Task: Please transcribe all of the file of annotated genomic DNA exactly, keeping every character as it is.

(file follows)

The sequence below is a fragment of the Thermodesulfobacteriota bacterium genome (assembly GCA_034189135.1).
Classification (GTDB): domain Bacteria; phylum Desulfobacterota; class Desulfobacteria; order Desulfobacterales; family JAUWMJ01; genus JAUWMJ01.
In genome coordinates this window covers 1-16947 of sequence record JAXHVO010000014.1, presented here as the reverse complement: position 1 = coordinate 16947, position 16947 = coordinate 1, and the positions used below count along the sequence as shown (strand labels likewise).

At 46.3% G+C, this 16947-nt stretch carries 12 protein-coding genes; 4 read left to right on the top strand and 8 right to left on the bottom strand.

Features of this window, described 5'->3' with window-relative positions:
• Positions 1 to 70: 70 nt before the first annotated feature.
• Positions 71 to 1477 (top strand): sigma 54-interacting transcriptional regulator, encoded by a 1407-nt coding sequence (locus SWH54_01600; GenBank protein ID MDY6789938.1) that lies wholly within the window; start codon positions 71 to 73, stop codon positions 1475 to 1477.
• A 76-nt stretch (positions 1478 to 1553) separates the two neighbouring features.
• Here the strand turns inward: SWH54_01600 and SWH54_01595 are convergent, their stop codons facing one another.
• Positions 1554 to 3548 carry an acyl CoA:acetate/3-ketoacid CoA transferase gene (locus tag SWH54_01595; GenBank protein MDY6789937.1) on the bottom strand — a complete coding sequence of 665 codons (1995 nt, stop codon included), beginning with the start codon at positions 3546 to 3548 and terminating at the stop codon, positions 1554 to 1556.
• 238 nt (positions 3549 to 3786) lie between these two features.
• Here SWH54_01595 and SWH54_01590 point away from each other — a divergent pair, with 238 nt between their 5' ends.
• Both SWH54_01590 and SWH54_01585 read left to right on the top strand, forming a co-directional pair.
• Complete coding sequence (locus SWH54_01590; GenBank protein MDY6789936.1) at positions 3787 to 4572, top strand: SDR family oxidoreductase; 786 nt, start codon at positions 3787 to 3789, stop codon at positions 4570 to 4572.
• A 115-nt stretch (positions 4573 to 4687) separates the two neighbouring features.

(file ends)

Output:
The sequence below is a fragment of the Thermodesulfobacteriota bacterium genome (assembly GCA_034189135.1).
Classification (GTDB): domain Bacteria; phylum Desulfobacterota; class Desulfobacteria; order Desulfobacterales; family JAUWMJ01; genus JAUWMJ01.
In genome coordinates this window covers 1-16947 of sequence record JAXHVO010000014.1, presented here as the reverse complement: position 1 = coordinate 16947, position 16947 = coordinate 1, and the positions used below count along the sequence as shown (strand labels likewise).

At 46.3% G+C, this 16947-nt stretch carries 12 protein-coding genes; 4 read left to right on the top strand and 8 right to left on the bottom strand.

Features of this window, described 5'->3' with window-relative positions:
• Positions 1 to 70: 70 nt before the first annotated feature.
• Positions 71 to 1477 (top strand): sigma 54-interacting transcriptional regulator, encoded by a 1407-nt coding sequence (locus SWH54_01600; GenBank protein ID MDY6789938.1) that lies wholly within the window; start codon positions 71 to 73, stop codon positions 1475 to 1477.
• A 76-nt stretch (positions 1478 to 1553) separates the two neighbouring features.
• Here the strand turns inward: SWH54_01600 and SWH54_01595 are convergent, their stop codons facing one another.
• Positions 1554 to 3548 carry an acyl CoA:acetate/3-ketoacid CoA transferase gene (locus tag SWH54_01595; GenBank protein MDY6789937.1) on the bottom strand — a complete coding sequence of 665 codons (1995 nt, stop codon included), beginning with the start codon at positions 3546 to 3548 and terminating at the stop codon, positions 1554 to 1556.
• 238 nt (positions 3549 to 3786) lie between these two features.
• Here SWH54_01595 and SWH54_01590 point away from each other — a divergent pair, with 238 nt between their 5' ends.
• Both SWH54_01590 and SWH54_01585 read left to right on the top strand, forming a co-directional pair.
• Complete coding sequence (locus SWH54_01590; GenBank protein MDY6789936.1) at positions 3787 to 4572, top strand: SDR family oxidoreductase; 786 nt, start codon at positions 3787 to 3789, stop codon at positions 4570 to 4572.
• A 115-nt stretch (positions 4573 to 4687) separates the two neighbouring features.